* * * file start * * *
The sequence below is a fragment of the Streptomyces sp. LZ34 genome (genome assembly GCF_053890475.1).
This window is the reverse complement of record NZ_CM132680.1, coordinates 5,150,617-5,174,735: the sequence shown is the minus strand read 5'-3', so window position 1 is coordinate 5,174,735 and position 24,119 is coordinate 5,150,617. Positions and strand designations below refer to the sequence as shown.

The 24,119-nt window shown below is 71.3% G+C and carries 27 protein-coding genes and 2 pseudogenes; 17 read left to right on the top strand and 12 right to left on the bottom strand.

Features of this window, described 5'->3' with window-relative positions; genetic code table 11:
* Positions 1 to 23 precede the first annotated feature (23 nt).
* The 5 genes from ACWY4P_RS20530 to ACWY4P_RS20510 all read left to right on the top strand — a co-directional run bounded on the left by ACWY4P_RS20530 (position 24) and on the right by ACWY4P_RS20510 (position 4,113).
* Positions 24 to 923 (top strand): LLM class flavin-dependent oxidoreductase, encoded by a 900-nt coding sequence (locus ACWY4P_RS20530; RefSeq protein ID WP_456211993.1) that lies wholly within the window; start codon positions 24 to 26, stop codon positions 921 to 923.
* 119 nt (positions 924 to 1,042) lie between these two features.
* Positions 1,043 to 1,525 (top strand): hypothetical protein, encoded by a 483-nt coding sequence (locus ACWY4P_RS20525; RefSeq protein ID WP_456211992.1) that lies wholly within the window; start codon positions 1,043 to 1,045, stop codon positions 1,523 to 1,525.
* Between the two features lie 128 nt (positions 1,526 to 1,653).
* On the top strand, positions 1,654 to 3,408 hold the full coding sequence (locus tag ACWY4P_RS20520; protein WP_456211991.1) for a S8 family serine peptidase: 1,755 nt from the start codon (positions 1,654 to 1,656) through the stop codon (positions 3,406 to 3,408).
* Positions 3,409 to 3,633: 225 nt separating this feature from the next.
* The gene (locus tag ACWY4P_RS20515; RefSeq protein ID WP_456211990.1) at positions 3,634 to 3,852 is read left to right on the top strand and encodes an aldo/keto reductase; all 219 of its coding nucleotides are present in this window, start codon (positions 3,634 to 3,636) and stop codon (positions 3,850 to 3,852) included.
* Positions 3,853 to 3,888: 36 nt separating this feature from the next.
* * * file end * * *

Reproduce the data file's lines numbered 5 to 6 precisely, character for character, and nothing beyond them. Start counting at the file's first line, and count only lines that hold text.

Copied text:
* Positions 1 to 23 precede the first annotated feature (23 nt).
* The 5 genes from ACWY4P_RS20530 to ACWY4P_RS20510 all read left to right on the top strand — a co-directional run bounded on the left by ACWY4P_RS20530 (position 24) and on the right by ACWY4P_RS20510 (position 4,113).